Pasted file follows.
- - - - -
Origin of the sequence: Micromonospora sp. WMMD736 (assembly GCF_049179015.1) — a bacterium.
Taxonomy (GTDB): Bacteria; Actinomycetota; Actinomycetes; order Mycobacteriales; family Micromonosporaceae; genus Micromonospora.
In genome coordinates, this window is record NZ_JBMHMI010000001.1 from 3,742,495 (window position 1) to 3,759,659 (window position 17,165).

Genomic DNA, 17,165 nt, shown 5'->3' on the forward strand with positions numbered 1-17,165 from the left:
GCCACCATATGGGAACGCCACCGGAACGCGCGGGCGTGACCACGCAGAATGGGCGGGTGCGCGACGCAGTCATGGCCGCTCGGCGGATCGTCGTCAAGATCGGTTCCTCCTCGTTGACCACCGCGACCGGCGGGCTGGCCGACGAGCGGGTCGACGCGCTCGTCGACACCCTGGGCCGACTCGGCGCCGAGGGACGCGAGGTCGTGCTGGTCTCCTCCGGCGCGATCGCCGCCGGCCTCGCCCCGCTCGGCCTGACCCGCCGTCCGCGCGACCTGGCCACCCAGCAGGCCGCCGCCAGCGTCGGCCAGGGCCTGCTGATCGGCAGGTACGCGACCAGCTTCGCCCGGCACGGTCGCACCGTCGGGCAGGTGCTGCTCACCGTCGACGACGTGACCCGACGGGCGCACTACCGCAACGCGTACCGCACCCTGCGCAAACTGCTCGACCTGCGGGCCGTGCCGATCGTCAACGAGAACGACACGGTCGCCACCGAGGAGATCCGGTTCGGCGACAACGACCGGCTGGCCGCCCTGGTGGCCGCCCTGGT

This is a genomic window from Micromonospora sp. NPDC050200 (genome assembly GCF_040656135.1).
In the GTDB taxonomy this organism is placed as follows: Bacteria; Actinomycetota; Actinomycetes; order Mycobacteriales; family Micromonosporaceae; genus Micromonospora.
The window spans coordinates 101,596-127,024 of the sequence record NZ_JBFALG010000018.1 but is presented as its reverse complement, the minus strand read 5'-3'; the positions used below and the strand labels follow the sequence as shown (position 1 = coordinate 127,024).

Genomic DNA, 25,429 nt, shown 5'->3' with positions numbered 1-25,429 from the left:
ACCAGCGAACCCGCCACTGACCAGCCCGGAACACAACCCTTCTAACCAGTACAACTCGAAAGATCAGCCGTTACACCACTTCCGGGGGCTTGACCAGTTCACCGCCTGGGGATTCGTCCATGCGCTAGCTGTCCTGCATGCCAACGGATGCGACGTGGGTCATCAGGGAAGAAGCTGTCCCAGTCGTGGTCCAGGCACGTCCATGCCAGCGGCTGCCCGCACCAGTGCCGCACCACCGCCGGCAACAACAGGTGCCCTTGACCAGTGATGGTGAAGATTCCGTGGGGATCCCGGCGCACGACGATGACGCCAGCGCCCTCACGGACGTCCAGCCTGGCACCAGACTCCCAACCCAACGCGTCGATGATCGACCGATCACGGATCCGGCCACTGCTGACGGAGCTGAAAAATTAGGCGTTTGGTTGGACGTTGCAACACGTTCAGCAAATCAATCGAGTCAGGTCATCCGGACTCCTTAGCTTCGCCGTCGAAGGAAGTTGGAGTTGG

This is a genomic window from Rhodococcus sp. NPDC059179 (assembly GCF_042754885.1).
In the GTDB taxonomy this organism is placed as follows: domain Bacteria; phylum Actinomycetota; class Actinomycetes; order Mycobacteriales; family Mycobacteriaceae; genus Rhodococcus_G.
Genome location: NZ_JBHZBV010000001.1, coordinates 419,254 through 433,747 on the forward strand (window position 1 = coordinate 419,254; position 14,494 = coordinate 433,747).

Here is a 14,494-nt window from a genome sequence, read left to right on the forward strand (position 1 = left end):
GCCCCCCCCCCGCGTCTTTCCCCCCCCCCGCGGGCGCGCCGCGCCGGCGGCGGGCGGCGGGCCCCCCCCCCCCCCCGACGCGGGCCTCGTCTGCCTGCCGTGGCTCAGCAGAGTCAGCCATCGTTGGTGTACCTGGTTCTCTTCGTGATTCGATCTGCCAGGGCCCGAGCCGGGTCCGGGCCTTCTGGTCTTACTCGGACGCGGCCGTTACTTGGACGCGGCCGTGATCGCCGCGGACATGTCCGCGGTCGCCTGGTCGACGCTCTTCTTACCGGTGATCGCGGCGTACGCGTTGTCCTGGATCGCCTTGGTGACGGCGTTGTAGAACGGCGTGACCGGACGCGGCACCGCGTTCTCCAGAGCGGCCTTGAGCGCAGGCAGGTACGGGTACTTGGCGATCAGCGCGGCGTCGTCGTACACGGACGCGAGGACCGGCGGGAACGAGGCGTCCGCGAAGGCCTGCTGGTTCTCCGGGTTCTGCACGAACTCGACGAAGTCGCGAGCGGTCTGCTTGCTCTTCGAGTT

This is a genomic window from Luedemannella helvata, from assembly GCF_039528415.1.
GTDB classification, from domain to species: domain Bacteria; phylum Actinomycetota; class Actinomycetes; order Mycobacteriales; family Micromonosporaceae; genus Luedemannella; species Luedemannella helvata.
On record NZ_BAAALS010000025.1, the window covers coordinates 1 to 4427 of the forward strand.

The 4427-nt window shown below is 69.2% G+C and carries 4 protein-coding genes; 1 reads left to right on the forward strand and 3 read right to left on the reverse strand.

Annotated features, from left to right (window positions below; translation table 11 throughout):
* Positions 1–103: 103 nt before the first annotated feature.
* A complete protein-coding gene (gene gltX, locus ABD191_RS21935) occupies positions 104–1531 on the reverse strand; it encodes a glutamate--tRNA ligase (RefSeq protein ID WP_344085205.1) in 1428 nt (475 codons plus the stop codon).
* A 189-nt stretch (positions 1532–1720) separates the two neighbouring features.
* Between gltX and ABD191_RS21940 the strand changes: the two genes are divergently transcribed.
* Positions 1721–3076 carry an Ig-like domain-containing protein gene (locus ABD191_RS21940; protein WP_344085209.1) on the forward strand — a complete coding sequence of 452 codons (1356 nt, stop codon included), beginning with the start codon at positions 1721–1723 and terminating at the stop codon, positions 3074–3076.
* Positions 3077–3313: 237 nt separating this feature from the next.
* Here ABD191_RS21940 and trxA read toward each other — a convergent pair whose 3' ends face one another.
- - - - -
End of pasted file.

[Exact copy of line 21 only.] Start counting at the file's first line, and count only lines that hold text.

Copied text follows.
* Positions 1–103: 103 nt before the first annotated feature.